Motifs are recurring structures, contrasts, or literary devices that can help to develop and inform the text’s major themes.
Obstacles to Personal Freedom
The film underscores the loss of personal freedom with recurring patterns of barriers, gates, fences, bars, locks, and shackles. We hear the ward door slam ominously behind Nurse Ratched as the first sound of the movie. We see Bancini locked in overnight restraints. McMurphy first appears in manacles. Throughout the film, faces are filmed behind wire mesh and bars to emphasize the hopelessness of captivity. The glass of the nurse’s station represents the barrier between the individual and power—a barrier the patients are forbidden to cross, even though it appears more transparent than bars. McMurphy first crosses the barrier when he attempts it to turn down the music so he can think, but Nurse Ratched escorts him out, unwilling to tolerate independent thought. Later he shoves his hand through the glass, shattering the boundaries maintained by the authoritative state, with dire consequences.
Games feature prominently in the film, not solely as a simple pastime but also as an affirmation of life, health, and enjoyment. McMurphy teaches blackjack and basketball, games he sees as manlier than the pinochle and Monopoly the patients play prior to his arrival. Under his coaching, the patients have the empowering experience of beating the orderlies in basketball. Enjoyment is important to McMurphy: for him, driving a boat is fun, fishing is fun, sex is fun, and games of all kinds help the patients feel alive. He tells Martini when he teaches him to fish that he is not a loony but a fisherman. In addition, the World Series take on pivotal importance in McMurphy’s battle for life against Nurse Ratched: the baseball games symbolize unity, as the ball players work as a team, and also, as a distinctly American pastime, echo the antiauthoritarian strain in American history.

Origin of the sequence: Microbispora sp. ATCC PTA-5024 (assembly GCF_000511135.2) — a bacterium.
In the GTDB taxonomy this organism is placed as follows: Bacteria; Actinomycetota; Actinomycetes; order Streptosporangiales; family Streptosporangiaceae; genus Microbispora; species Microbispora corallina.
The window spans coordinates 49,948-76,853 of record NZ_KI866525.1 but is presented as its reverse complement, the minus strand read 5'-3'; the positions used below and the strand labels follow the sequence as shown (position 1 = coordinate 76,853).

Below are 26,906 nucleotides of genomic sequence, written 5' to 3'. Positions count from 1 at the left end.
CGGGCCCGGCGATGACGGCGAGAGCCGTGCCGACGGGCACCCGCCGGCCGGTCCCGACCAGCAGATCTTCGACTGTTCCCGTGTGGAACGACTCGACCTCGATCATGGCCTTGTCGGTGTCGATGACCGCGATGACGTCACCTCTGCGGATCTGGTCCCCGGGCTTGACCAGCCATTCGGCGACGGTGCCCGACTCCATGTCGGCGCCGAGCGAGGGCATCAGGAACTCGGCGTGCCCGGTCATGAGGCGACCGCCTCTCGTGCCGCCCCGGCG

The Rebel As Savior
Repeated references to Jesus draw attention to McMurphy’s role as a life-giving savior. The men follow him as disciples. When he is exasperated, McMurphy frequently invokes Jesus. He takes the patients fishing on the sea, in a literal representation of Jesus with his followers. He performs the “miracles” of getting the Chief to speak and Billy Bibbit to stop stuttering. He joins the men in the pool, dunking as if baptized. Because of his rebellion against authority, he suffers for them on the electroshock table. Finally, he sacrifices his own flight to freedom to help Billy Bibbit. Sefelt tells legends about McMurphy’s mythic escape just as the disciples spread word of Jesus’ resurrection in the Bible. When the Chief kills McMurphy out of mercy, the scene echoes the death, the tomb, and the resurrection that leads to eternal life.
Hearing As a Human Connection
Many of the film’s scenes reflect upon the sense of hearing as a means of understanding and connection among the characters. The Chief pretends to be deaf in order to withdraw from his surroundings, but McMurphy talks to him anyway as a means of establishing a human connection. His affectionate chatter begins to engage the Chief in life once again. On the other hand, the numbing music that Nurse Ratched plays is so loud that McMurphy complains he can’t hear himself think. He tells her the men wouldn’t have to shout if she would turn the volume down. Nurse Ratched, however, opposes thinking, understanding, and any other activity that would lead to healthy human relationships between the patients.